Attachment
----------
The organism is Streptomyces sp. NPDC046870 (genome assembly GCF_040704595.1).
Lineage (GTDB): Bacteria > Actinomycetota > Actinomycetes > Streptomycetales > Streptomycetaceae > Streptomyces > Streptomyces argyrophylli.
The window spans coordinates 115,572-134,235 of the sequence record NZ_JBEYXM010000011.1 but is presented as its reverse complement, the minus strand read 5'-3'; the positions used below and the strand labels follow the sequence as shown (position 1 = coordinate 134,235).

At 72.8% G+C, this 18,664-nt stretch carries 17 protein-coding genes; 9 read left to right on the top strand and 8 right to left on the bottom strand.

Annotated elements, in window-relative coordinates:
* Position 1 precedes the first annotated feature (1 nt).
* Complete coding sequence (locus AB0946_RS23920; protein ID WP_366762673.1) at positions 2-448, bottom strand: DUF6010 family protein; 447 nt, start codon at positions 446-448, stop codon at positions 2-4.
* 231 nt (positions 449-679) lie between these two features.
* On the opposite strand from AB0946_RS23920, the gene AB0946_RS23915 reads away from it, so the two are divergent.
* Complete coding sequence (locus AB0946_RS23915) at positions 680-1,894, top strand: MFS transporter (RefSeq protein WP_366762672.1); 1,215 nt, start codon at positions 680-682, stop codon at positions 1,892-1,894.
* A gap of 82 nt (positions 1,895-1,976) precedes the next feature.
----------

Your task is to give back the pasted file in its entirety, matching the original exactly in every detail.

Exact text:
The organism is Streptomyces sp. NPDC046870 (genome assembly GCF_040704595.1).
Lineage (GTDB): Bacteria > Actinomycetota > Actinomycetes > Streptomycetales > Streptomycetaceae > Streptomyces > Streptomyces argyrophylli.
The window spans coordinates 115,572-134,235 of the sequence record NZ_JBEYXM010000011.1 but is presented as its reverse complement, the minus strand read 5'-3'; the positions used below and the strand labels follow the sequence as shown (position 1 = coordinate 134,235).

At 72.8% G+C, this 18,664-nt stretch carries 17 protein-coding genes; 9 read left to right on the top strand and 8 right to left on the bottom strand.

Annotated elements, in window-relative coordinates:
* Position 1 precedes the first annotated feature (1 nt).
* Complete coding sequence (locus AB0946_RS23920; protein ID WP_366762673.1) at positions 2-448, bottom strand: DUF6010 family protein; 447 nt, start codon at positions 446-448, stop codon at positions 2-4.
* 231 nt (positions 449-679) lie between these two features.
* On the opposite strand from AB0946_RS23920, the gene AB0946_RS23915 reads away from it, so the two are divergent.
* Complete coding sequence (locus AB0946_RS23915) at positions 680-1,894, top strand: MFS transporter (RefSeq protein WP_366762672.1); 1,215 nt, start codon at positions 680-682, stop codon at positions 1,892-1,894.
* A gap of 82 nt (positions 1,895-1,976) precedes the next feature.